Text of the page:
8.11.21 – SSI – Bob Dolph
If you do suffer an unfortunate safety accident, it could affect you or your fellow workers for the rest of their careers.
Continuing this month with our “Best Practices” series, we will take a look at the most important best practices skill of all. You might think it would be super technical, but it is not. However, it has to do with most important technician, and that is you. This important best practice is personal safety. After all, if you do unfortunately have an accident, it could affect you, or your fellow workers, for the rest of their careers or even lives.
We often take everyday daily tasks as technicians for granted. It is easy to take that one brief moment in the hast of work and a possible serious accident occurs. Practicing good safety habits are exactly that, habits. It will initially take some extra focus and concentration on safety skills, however they will shortly become good habits that can save both yourself, co-workers and even customers from danger.
First, let’s take a look at safely selecting the proper tools. I still have the scar on my finger from my early tech days when I used the wrong sized screwdriver for the application. Just enough of a lifetime reminder to use the right tool for the application.
In many cases techs have to provide their own tools. I often feel sorry for the newbie techs that have a limited selection of tools, which in turn can be a safety hazard. While considerate employers can work out programs to supply the correct tools, did you know that the government has tax incentives for tool allowance programs. Check out IRS Employee Tool & Equipment Plans website (irs.gov) and view Section 62(a)[2)(A). § 1.62- 2(b). $1.132-5(a)(l)(v) and 81.62-2(c) (1) of the Income Tax Regulations.
Make sure to always use sharp tools, as dull tools can be a cause for accidents. Sharp drill bits are a must. Make sure techs are supplied with sharp drill bits for every job. You can set up programs with a local or regional drill bit sharpening service, or sharpen your own with tools such as those from Drill Doctor.
A Consumer Product Safety Commission (CPSC) report on ladder safety revealed some startling statistics concerning the frequency and severity of ladder-related accidents in the United States. More than 90,000 people receive emergency room treatment from ladder-related injuries every year. Ladder deaths account for 15% of all occupational fatalities.
During the past 10 years the number of ladder-related injuries has increased 50%. The amazing thing is that the Occupational Safety and Health Administration (OSHA) stance is that 100% of all ladder accidents could be prevented if proper attention to equipment and climber training were provided. Make sure to check out training resources such as the free program from the American Ladder Institute (laddersafetytraining.org).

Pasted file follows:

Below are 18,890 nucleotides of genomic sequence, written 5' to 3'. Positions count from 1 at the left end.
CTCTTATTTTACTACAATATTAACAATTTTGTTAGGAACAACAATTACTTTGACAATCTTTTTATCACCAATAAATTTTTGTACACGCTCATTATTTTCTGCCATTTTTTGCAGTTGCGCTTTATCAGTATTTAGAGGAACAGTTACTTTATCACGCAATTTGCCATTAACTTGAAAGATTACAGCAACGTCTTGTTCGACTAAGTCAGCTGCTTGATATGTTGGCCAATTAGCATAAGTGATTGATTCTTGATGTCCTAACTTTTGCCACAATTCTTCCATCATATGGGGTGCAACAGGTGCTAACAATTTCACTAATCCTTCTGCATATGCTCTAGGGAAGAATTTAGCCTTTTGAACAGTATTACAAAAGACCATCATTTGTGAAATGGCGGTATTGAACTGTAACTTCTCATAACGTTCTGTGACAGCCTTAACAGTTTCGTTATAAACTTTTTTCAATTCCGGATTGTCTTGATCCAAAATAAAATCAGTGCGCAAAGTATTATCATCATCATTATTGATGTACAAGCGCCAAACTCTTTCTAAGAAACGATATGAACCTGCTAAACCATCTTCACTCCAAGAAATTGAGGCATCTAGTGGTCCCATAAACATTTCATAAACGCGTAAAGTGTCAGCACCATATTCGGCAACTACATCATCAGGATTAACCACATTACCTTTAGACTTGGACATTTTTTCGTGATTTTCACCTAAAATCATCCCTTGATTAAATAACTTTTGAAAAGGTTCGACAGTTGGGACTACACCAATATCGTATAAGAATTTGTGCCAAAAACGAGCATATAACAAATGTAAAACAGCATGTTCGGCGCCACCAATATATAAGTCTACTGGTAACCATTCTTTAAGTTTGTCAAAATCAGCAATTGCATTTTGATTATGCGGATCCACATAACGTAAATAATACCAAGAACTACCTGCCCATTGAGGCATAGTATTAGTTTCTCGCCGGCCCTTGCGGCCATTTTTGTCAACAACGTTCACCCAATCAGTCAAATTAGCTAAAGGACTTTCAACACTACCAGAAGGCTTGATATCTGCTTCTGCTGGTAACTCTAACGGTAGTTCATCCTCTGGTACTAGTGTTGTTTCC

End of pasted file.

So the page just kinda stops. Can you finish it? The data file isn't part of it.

Even though we typically work in the low-voltage workspace, there are times when we may come in proximity with high-voltage. It is important that we not only have the correct tools, but that they keep us safe from various voltage levels. Use a noncontact sensor wand to identify the voltage you are about to test. Make sure that your DMM has a category rating for the work you are doing. Ratings go from a CAT I to CAT IV. The higher the CAT rating the better the instrument is at handling higher voltage and transients.
You may notice a pattern here when it comes to electrical safety. Even though your work is dedicated to low voltage, you overall work environment puts you often in proximity to higher voltages. Always remember to be aware of your surroundings. If you are not sure, then de-energize equipment close to you and use safety lockout devices so equipment cannot be accidentally turned on. Make sure you have properly electrically insulated your ladders and hand tools.
It can be challenging for a company to keep track of all the nuances for good safety practices. That is why a company, no matter their size, should have a dedicated safety officer. Documented and regular safety training sessions, customized to your trade, should be conducted. If you need guidance on your particular safety program, one can look at the free safety manual for OSHA (safetymanualosha.com). Another free safety training resource is the CDC “Electrical Safety for the Electrical Trades” student manual (search “electrical safety” on cdc.gov).
Set aside a short period of time (15-30 minutes) to present and discuss a particular safety subject. Make sure the sessions are documented. This should include a brief quiz administered by the safety manager, the technician’s name and score recorded, and time stamped.
Why all the fuss? First, you want to make all understand the safety practices. Second, you may find yourself and company ready to propose a big security equipment project only to find out your company must show proof that you ALREADY HAVE IN PLACE a recorded safety training program. It would be sad to lose a big proposal opportunity just because you didn’t already have a safety training program.
Tool of the Month
Why reinvent the wheel when you can get great free custom safety material from OSHA for your safety training program? That is why this month’s tool is the safety manual program from OSHA